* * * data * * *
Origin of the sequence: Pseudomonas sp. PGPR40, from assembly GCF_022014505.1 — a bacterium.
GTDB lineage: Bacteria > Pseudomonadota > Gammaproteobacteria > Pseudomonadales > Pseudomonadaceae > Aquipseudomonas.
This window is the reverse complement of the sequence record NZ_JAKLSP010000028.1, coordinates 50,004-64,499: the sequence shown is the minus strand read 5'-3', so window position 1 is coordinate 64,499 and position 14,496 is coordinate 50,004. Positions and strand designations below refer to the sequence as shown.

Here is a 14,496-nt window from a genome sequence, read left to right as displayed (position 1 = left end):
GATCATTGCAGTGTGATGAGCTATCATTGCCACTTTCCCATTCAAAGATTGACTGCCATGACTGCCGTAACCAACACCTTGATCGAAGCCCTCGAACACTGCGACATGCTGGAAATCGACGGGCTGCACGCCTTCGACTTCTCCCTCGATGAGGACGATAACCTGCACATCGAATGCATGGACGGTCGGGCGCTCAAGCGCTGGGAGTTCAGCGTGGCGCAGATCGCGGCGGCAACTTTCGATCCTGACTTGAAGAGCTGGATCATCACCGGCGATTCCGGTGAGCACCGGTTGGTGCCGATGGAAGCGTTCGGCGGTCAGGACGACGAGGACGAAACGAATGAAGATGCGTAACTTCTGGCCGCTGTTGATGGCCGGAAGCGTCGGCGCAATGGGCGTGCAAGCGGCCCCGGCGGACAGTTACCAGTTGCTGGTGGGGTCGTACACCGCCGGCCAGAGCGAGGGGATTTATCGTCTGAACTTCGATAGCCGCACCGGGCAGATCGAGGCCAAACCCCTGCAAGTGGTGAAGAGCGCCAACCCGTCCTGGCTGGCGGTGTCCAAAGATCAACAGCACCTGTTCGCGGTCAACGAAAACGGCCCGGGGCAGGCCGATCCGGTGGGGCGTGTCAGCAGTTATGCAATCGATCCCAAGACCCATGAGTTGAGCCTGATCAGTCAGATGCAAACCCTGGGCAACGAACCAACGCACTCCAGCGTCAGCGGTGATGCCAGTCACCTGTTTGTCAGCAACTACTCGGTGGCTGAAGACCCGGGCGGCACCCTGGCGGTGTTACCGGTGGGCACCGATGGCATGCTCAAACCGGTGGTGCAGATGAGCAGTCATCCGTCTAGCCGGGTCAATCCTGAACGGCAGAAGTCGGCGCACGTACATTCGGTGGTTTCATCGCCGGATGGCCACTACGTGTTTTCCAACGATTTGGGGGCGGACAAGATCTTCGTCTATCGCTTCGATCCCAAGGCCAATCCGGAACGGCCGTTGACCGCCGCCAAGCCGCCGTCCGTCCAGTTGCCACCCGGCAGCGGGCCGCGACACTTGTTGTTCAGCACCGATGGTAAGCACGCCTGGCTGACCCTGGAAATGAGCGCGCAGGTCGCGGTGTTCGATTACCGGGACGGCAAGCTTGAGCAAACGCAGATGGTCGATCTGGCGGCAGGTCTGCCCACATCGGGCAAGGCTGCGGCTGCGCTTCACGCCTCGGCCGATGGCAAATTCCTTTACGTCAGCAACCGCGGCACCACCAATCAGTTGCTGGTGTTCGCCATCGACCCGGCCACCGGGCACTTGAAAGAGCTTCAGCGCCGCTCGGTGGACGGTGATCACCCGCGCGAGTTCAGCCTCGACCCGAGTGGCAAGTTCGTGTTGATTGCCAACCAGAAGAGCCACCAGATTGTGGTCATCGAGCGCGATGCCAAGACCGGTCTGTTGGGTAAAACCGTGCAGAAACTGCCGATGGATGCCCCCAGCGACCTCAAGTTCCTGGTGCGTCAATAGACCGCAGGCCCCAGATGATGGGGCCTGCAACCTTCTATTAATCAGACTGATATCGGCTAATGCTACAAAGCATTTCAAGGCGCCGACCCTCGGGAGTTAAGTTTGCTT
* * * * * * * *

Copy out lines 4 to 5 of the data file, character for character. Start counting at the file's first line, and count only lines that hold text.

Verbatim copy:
Here is a 14,496-nt window from a genome sequence, read left to right as displayed (position 1 = left end):
GATCATTGCAGTGTGATGAGCTATCATTGCCACTTTCCCATTCAAAGATTGACTGCCATGACTGCCGTAACCAACACCTTGATCGAAGCCCTCGAACACTGCGACATGCTGGAAATCGACGGGCTGCACGCCTTCGACTTCTCCCTCGATGAGGACGATAACCTGCACATCGAATGCATGGACGGTCGGGCGCTCAAGCGCTGGGAGTTCAGCGTGGCGCAGATCGCGGCGGCAACTTTCGATCCTGACTTGAAGAGCTGGATCATCACCGGCGATTCCGGTGAGCACCGGTTGGTGCCGATGGAAGCGTTCGGCGGTCAGGACGACGAGGACGAAACGAATGAAGATGCGTAACTTCTGGCCGCTGTTGATGGCCGGAAGCGTCGGCGCAATGGGCGTGCAAGCGGCCCCGGCGGACAGTTACCAGTTGCTGGTGGGGTCGTACACCGCCGGCCAGAGCGAGGGGATTTATCGTCTGAACTTCGATAGCCGCACCGGGCAGATCGAGGCCAAACCCCTGCAAGTGGTGAAGAGCGCCAACCCGTCCTGGCTGGCGGTGTCCAAAGATCAACAGCACCTGTTCGCGGTCAACGAAAACGGCCCGGGGCAGGCCGATCCGGTGGGGCGTGTCAGCAGTTATGCAATCGATCCCAAGACCCATGAGTTGAGCCTGATCAGTCAGATGCAAACCCTGGGCAACGAACCAACGCACTCCAGCGTCAGCGGTGATGCCAGTCACCTGTTTGTCAGCAACTACTCGGTGGCTGAAGACCCGGGCGGCACCCTGGCGGTGTTACCGGTGGGCACCGATGGCATGCTCAAACCGGTGGTGCAGATGAGCAGTCATCCGTCTAGCCGGGTCAATCCTGAACGGCAGAAGTCGGCGCACGTACATTCGGTGGTTTCATCGCCGGATGGCCACTACGTGTTTTCCAACGATTTGGGGGCGGACAAGATCTTCGTCTATCGCTTCGATCCCAAGGCCAATCCGGAACGGCCGTTGACCGCCGCCAAGCCGCCGTCCGTCCAGTTGCCACCCGGCAGCGGGCCGCGACACTTGTTGTTCAGCACCGATGGTAAGCACGCCTGGCTGACCCTGGAAATGAGCGCGCAGGTCGCGGTGTTCGATTACCGGGACGGCAAGCTTGAGCAAACGCAGATGGTCGATCTGGCGGCAGGTCTGCCCACATCGGGCAAGGCTGCGGCTGCGCTTCACGCCTCGGCCGATGGCAAATTCCTTTACGTCAGCAACCGCGGCACCACCAATCAGTTGCTGGTGTTCGCCATCGACCCGGCCACCGGGCACTTGAAAGAGCTTCAGCGCCGCTCGGTGGACGGTGATCACCCGCGCGAGTTCAGCCTCGACCCGAGTGGCAAGTTCGTGTTGATTGCCAACCAGAAGAGCCACCAGATTGTGGTCATCGAGCGCGATGCCAAGACCGGTCTGTTGGGTAAAACCGTGCAGAAACTGCCGATGGATGCCCCCAGCGACCTCAAGTTCCTGGTGCGTCAATAGACCGCAGGCCCCAGATGATGGGGCCTGCAACCTTCTATTAATCAGACTGATATCGGCTAATGCTACAAAGCATTTCAAGGCGCCGACCCTCGGGAGTTAAGTTTGCTT